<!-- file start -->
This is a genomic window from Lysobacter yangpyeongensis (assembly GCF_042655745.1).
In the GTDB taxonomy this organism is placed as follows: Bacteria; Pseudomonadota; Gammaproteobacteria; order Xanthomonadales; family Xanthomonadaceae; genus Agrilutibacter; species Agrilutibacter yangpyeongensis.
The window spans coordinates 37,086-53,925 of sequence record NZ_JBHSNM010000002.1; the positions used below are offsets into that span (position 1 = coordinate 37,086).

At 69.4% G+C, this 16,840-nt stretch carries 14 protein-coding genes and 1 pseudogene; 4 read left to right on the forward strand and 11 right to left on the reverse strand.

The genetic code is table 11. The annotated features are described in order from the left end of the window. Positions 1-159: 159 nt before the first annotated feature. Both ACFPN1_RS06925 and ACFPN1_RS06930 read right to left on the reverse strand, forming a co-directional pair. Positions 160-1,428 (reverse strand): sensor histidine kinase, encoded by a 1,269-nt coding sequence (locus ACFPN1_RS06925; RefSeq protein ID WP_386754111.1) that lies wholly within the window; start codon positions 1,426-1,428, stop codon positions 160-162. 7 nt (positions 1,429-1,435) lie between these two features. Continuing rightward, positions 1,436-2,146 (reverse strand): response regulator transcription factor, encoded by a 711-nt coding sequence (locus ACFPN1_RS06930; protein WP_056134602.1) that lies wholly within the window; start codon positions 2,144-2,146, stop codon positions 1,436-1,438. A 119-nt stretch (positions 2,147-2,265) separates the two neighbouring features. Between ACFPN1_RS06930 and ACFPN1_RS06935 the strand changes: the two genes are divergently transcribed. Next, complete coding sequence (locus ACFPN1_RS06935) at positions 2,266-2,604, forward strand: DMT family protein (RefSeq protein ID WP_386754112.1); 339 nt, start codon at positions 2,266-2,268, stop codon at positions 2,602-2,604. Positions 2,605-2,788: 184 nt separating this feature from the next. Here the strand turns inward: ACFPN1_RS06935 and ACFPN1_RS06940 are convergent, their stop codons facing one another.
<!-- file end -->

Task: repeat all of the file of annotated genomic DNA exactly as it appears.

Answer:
This is a genomic window from Lysobacter yangpyeongensis (assembly GCF_042655745.1).
In the GTDB taxonomy this organism is placed as follows: Bacteria; Pseudomonadota; Gammaproteobacteria; order Xanthomonadales; family Xanthomonadaceae; genus Agrilutibacter; species Agrilutibacter yangpyeongensis.
The window spans coordinates 37,086-53,925 of sequence record NZ_JBHSNM010000002.1; the positions used below are offsets into that span (position 1 = coordinate 37,086).

At 69.4% G+C, this 16,840-nt stretch carries 14 protein-coding genes and 1 pseudogene; 4 read left to right on the forward strand and 11 right to left on the reverse strand.

The genetic code is table 11. The annotated features are described in order from the left end of the window. Positions 1-159: 159 nt before the first annotated feature. Both ACFPN1_RS06925 and ACFPN1_RS06930 read right to left on the reverse strand, forming a co-directional pair. Positions 160-1,428 (reverse strand): sensor histidine kinase, encoded by a 1,269-nt coding sequence (locus ACFPN1_RS06925; RefSeq protein ID WP_386754111.1) that lies wholly within the window; start codon positions 1,426-1,428, stop codon positions 160-162. 7 nt (positions 1,429-1,435) lie between these two features. Continuing rightward, positions 1,436-2,146 (reverse strand): response regulator transcription factor, encoded by a 711-nt coding sequence (locus ACFPN1_RS06930; protein WP_056134602.1) that lies wholly within the window; start codon positions 2,144-2,146, stop codon positions 1,436-1,438. A 119-nt stretch (positions 2,147-2,265) separates the two neighbouring features. Between ACFPN1_RS06930 and ACFPN1_RS06935 the strand changes: the two genes are divergently transcribed. Next, complete coding sequence (locus ACFPN1_RS06935) at positions 2,266-2,604, forward strand: DMT family protein (RefSeq protein ID WP_386754112.1); 339 nt, start codon at positions 2,266-2,268, stop codon at positions 2,602-2,604. Positions 2,605-2,788: 184 nt separating this feature from the next. Here the strand turns inward: ACFPN1_RS06935 and ACFPN1_RS06940 are convergent, their stop codons facing one another.